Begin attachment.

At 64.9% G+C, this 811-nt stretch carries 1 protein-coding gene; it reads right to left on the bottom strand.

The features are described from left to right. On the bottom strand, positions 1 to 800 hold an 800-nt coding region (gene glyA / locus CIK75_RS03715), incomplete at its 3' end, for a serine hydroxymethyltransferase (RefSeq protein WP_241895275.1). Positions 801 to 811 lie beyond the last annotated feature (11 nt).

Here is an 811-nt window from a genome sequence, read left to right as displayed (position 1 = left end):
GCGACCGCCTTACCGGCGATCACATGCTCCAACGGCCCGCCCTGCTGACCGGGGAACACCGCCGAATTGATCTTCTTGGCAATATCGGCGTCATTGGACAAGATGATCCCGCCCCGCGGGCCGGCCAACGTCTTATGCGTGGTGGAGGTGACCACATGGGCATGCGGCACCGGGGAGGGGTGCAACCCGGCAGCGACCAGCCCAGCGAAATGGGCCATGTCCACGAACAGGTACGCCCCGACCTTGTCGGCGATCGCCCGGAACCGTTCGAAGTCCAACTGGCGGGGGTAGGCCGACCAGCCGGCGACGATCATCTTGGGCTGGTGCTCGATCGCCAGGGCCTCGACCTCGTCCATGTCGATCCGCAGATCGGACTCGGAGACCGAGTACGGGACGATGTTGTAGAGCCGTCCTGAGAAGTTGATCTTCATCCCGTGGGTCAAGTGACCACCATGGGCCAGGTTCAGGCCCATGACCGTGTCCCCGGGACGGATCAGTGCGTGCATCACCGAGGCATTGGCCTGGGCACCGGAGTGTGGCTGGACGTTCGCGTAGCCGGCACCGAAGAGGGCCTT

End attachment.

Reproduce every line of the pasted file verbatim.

At 64.9% G+C, this 811-nt stretch carries 1 protein-coding gene; it reads right to left on the bottom strand.

The features are described from left to right. On the bottom strand, positions 1 to 800 hold an 800-nt coding region (gene glyA / locus CIK75_RS03715), incomplete at its 3' end, for a serine hydroxymethyltransferase (RefSeq protein WP_241895275.1). Positions 801 to 811 lie beyond the last annotated feature (11 nt).

Here is an 811-nt window from a genome sequence, read left to right as displayed (position 1 = left end):
GCGACCGCCTTACCGGCGATCACATGCTCCAACGGCCCGCCCTGCTGACCGGGGAACACCGCCGAATTGATCTTCTTGGCAATATCGGCGTCATTGGACAAGATGATCCCGCCCCGCGGGCCGGCCAACGTCTTATGCGTGGTGGAGGTGACCACATGGGCATGCGGCACCGGGGAGGGGTGCAACCCGGCAGCGACCAGCCCAGCGAAATGGGCCATGTCCACGAACAGGTACGCCCCGACCTTGTCGGCGATCGCCCGGAACCGTTCGAAGTCCAACTGGCGGGGGTAGGCCGACCAGCCGGCGACGATCATCTTGGGCTGGTGCTCGATCGCCAGGGCCTCGACCTCGTCCATGTCGATCCGCAGATCGGACTCGGAGACCGAGTACGGGACGATGTTGTAGAGCCGTCCTGAGAAGTTGATCTTCATCCCGTGGGTCAAGTGACCACCATGGGCCAGGTTCAGGCCCATGACCGTGTCCCCGGGACGGATCAGTGCGTGCATCACCGAGGCATTGGCCTGGGCACCGGAGTGTGGCTGGACGTTCGCGTAGCCGGCACCGAAGAGGGCCTT